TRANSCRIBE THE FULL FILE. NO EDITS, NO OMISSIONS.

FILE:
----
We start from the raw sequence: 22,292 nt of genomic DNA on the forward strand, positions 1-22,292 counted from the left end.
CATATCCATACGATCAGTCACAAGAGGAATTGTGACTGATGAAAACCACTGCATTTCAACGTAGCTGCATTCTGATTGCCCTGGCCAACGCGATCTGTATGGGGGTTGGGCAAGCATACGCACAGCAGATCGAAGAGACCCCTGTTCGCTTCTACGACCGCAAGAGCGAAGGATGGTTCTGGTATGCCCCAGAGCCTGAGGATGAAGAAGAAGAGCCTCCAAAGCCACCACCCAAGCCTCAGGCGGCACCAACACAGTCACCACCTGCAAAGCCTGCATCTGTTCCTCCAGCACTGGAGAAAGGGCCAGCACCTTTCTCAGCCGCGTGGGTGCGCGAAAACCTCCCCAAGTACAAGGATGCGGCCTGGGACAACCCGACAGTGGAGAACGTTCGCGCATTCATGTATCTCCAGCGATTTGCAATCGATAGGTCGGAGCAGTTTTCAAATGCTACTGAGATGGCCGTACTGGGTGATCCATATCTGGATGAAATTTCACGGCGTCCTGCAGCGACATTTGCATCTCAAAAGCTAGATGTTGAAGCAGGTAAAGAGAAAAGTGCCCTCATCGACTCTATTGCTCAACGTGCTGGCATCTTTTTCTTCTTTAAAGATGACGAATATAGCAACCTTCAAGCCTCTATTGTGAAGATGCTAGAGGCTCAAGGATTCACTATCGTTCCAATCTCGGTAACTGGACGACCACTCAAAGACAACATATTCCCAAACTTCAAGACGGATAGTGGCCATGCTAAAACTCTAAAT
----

We start from the raw sequence: 22,292 nt of genomic DNA on the forward strand, positions 1-22,292 counted from the left end.
CATATCCATACGATCAGTCACAAGAGGAATTGTGACTGATGAAAACCACTGCATTTCAACGTAGCTGCATTCTGATTGCCCTGGCCAACGCGATCTGTATGGGGGTTGGGCAAGCATACGCACAGCAGATCGAAGAGACCCCTGTTCGCTTCTACGACCGCAAGAGCGAAGGATGGTTCTGGTATGCCCCAGAGCCTGAGGATGAAGAAGAAGAGCCTCCAAAGCCACCACCCAAGCCTCAGGCGGCACCAACACAGTCACCACCTGCAAAGCCTGCATCTGTTCCTCCAGCACTGGAGAAAGGGCCAGCACCTTTCTCAGCCGCGTGGGTGCGCGAAAACCTCCCCAAGTACAAGGATGCGGCCTGGGACAACCCGACAGTGGAGAACGTTCGCGCATTCATGTATCTCCAGCGATTTGCAATCGATAGGTCGGAGCAGTTTTCAAATGCTACTGAGATGGCCGTACTGGGTGATCCATATCTGGATGAAATTTCACGGCGTCCTGCAGCGACATTTGCATCTCAAAAGCTAGATGTTGAAGCAGGTAAAGAGAAAAGTGCCCTCATCGACTCTATTGCTCAACGTGCTGGCATCTTTTTCTTCTTTAAAGATGACGAATATAGCAACCTTCAAGCCTCTATTGTGAAGATGCTAGAGGCTCAAGGATTCACTATCGTTCCAATCTCGGTAACTGGACGACCACTCAAAGACAACATATTCCCAAACTTCAAGACGGATAGTGGCCATGCTAAAACTCTAAAT